Format

Send to

Choose Destination
Microb Cell Fact. 2018 Oct 16;17(1):162. doi: 10.1186/s12934-018-1003-y.

Metabolic flux analysis in Ashbya gossypii using 13C-labeled yeast extract: industrial riboflavin production under complex nutrient conditions.

Author information

1
Institute of Systems Biotechnology, Saarland University, Campus A1.5, 66123, Saarbrücken, Germany.
2
Université de Toulouse, INSA, UPS, INP, Toulouse, France.
3
INRA, UMR792 Ingénerie des Systèmes Biologiques et des Procédés, Toulouse, France.
4
CNRS, UMR5504, Toulouse, France.
5
Institute of Systems Biotechnology, Saarland University, Campus A1.5, 66123, Saarbrücken, Germany. christoph.wittmann@uni-saarland.de.

Abstract

BACKGROUND:

The fungus Ashbya gossypii is an important industrial producer of the vitamin riboflavin. Using this microbe, riboflavin is manufactured in a two-stage process based on a rich medium with vegetable oil, yeast extract and different precursors: an initial growth and a subsequent riboflavin production phase. So far, our knowledge on the intracellular metabolic fluxes of the fungus in this complex process is limited, but appears highly relevant to better understand and rationally engineer the underlying metabolism. To quantify intracellular fluxes of growing and riboflavin producing A. gossypii, studies with different 13C tracers were embedded into a framework of experimental design, isotopic labeling analysis by MS and NMR techniques, and model-based data processing. The studies included the use 13C of yeast extract, a key component used in the process.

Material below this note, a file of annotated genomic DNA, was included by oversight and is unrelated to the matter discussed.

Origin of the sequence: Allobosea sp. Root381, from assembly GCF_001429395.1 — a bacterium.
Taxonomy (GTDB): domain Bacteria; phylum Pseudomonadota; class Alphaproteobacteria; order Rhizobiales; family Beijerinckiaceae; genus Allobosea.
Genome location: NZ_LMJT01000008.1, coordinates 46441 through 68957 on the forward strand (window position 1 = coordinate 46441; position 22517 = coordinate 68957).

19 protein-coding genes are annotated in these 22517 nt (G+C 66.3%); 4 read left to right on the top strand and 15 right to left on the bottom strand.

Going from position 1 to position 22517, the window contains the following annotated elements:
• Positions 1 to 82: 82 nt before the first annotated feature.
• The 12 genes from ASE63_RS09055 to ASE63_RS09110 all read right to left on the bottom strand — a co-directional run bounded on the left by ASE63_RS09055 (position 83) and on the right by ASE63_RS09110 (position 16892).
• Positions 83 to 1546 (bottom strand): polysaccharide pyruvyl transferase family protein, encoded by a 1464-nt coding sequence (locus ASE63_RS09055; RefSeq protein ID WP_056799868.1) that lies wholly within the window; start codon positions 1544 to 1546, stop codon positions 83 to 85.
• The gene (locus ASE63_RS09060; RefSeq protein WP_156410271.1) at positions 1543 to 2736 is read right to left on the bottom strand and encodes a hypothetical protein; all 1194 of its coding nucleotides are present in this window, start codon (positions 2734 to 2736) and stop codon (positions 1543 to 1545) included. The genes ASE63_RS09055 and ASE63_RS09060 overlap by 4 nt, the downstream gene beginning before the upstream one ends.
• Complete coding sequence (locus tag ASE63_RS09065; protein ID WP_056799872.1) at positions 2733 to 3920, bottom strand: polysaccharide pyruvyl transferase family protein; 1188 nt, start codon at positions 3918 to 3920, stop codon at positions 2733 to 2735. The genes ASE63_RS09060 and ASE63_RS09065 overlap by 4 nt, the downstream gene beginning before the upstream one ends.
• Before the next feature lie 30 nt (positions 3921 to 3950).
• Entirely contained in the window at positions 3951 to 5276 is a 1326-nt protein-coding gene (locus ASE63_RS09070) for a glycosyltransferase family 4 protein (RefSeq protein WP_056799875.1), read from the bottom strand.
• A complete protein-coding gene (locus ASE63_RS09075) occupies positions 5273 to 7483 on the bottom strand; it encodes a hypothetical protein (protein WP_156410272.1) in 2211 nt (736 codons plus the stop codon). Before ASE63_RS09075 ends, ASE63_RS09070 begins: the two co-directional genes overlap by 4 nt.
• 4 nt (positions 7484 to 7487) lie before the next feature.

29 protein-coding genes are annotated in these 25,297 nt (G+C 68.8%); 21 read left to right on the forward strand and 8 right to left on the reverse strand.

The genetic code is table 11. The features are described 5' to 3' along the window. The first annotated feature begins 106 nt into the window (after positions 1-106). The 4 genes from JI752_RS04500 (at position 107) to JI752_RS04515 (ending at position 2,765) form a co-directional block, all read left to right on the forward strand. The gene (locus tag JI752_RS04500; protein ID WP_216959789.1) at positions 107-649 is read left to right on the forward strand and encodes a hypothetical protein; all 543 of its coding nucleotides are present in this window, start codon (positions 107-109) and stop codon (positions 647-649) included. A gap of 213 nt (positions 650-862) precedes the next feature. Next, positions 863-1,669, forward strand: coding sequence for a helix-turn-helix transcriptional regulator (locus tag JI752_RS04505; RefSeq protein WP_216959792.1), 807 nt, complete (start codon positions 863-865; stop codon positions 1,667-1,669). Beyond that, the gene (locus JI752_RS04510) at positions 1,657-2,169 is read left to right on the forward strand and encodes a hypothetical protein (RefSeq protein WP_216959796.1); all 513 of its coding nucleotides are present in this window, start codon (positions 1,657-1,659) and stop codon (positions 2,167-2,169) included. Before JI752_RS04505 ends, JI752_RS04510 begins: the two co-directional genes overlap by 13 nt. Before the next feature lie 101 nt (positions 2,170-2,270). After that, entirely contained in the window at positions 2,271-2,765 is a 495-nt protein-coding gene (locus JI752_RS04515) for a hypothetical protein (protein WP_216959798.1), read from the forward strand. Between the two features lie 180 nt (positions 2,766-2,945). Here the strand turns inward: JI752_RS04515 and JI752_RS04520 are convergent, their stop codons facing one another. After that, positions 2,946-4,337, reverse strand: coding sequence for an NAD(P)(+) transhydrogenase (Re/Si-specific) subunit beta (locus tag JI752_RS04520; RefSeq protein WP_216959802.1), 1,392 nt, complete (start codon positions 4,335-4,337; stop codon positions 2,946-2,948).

RESULTS:

During growth, the TCA cycle was found highly active, whereas the cells exhibited a low flux through gluconeogenesis as well as pentose phosphate pathway. Yeast extract was the main carbon donor for anabolism,  while vegetable oil selectively contributed to the proteinogenic amino acids glutamate, aspartate, and alanine. During the subsequent riboflavin biosynthetic phase, the carbon flux through the TCA cycle remained high. Regarding riboflavin formation, most of the vitamin's carbon originated from rapeseed oil (81 ± 1%), however extracellular glycine and yeast extract also contributed with 9 ± 0% and 8 ± 0%, respectively. In addition, advanced yeast extract-based building blocks such as guanine and GTP were directly incorporated into the vitamin.

CONCLUSION:

Intracellular carbon fluxes for growth and riboflavin production on vegetable oil provide the first flux insight into a  fungus on complex industrial medium. The knowledge gained therefrom is valuable for further strain and process improvement. Yeast extract, while being the main carbon source during growth, contributes valuable building blocks to the synthesis of vitamin B2. This highlights the importance of careful selection of the right yeast extract for a process based on its unique composition.

KEYWORDS:

13C tracer; Ashbya gossypii; Industrial process; Metabolic flux; Riboflavin; Vitamin B2; Yeast extract

Supplemental Content

Full text links

Icon for BioMed Central Icon for PubMed Central
Loading ...
Support Center